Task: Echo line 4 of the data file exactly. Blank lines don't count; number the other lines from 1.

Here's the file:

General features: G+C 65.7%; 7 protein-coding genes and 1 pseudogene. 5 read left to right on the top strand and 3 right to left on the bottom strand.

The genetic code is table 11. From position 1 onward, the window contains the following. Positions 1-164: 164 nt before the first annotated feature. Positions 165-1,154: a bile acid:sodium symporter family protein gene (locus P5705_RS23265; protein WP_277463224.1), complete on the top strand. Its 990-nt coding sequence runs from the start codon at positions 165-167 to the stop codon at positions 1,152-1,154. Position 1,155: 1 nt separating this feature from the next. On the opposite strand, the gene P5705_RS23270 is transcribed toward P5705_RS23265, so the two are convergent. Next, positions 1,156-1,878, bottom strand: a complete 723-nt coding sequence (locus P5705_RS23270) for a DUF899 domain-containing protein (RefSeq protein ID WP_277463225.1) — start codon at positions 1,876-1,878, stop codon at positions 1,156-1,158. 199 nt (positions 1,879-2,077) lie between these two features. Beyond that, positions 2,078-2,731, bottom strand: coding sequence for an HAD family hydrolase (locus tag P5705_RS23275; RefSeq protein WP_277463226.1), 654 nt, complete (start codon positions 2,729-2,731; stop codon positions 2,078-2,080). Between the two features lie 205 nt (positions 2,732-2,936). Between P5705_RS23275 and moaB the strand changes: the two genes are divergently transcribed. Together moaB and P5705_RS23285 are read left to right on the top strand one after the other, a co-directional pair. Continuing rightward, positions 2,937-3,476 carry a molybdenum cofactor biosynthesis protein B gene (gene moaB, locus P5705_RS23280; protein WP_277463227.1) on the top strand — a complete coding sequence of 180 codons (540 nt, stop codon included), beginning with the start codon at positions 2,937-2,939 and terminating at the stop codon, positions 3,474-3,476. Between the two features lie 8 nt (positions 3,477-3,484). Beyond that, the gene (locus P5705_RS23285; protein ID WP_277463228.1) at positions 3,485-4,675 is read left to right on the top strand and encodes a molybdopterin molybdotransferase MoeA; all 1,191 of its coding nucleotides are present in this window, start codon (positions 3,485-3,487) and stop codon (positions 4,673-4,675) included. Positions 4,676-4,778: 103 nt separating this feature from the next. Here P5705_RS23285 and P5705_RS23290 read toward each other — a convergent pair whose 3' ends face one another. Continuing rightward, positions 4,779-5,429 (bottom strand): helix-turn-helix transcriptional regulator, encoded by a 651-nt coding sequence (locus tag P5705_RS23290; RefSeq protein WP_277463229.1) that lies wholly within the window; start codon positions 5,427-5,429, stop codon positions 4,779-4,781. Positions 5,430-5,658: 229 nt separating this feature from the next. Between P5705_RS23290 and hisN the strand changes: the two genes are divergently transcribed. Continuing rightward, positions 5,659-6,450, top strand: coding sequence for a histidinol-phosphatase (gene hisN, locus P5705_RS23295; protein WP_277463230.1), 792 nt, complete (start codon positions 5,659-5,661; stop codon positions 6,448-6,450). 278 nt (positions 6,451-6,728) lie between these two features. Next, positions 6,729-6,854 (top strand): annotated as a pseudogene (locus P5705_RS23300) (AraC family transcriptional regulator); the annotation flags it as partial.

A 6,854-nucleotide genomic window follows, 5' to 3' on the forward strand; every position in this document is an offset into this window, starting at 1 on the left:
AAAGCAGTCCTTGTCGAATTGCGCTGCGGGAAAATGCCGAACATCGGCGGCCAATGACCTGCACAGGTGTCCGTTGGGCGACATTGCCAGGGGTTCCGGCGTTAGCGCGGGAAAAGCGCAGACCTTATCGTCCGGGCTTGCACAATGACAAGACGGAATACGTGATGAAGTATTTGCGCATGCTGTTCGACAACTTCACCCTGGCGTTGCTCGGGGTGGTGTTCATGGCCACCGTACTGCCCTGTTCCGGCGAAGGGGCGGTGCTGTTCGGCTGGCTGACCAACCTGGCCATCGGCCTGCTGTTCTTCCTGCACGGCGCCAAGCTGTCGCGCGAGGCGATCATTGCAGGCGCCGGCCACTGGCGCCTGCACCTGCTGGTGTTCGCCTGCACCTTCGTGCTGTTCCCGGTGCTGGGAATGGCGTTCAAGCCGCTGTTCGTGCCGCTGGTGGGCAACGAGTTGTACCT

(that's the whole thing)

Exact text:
AAAGCAGTCCTTGTCGAATTGCGCTGCGGGAAAATGCCGAACATCGGCGGCCAATGACCTGCACAGGTGTCCGTTGGGCGACATTGCCAGGGGTTCCGGCGTTAGCGCGGGAAAAGCGCAGACCTTATCGTCCGGGCTTGCACAATGACAAGACGGAATACGTGATGAAGTATTTGCGCATGCTGTTCGACAACTTCACCCTGGCGTTGCTCGGGGTGGTGTTCATGGCCACCGTACTGCCCTGTTCCGGCGAAGGGGCGGTGCTGTTCGGCTGGCTGACCAACCTGGCCATCGGCCTGCTGTTCTTCCTGCACGGCGCCAAGCTGTCGCGCGAGGCGATCATTGCAGGCGCCGGCCACTGGCGCCTGCACCTGCTGGTGTTCGCCTGCACCTTCGTGCTGTTCCCGGTGCTGGGAATGGCGTTCAAGCCGCTGTTCGTGCCGCTGGTGGGCAACGAGTTGTACCT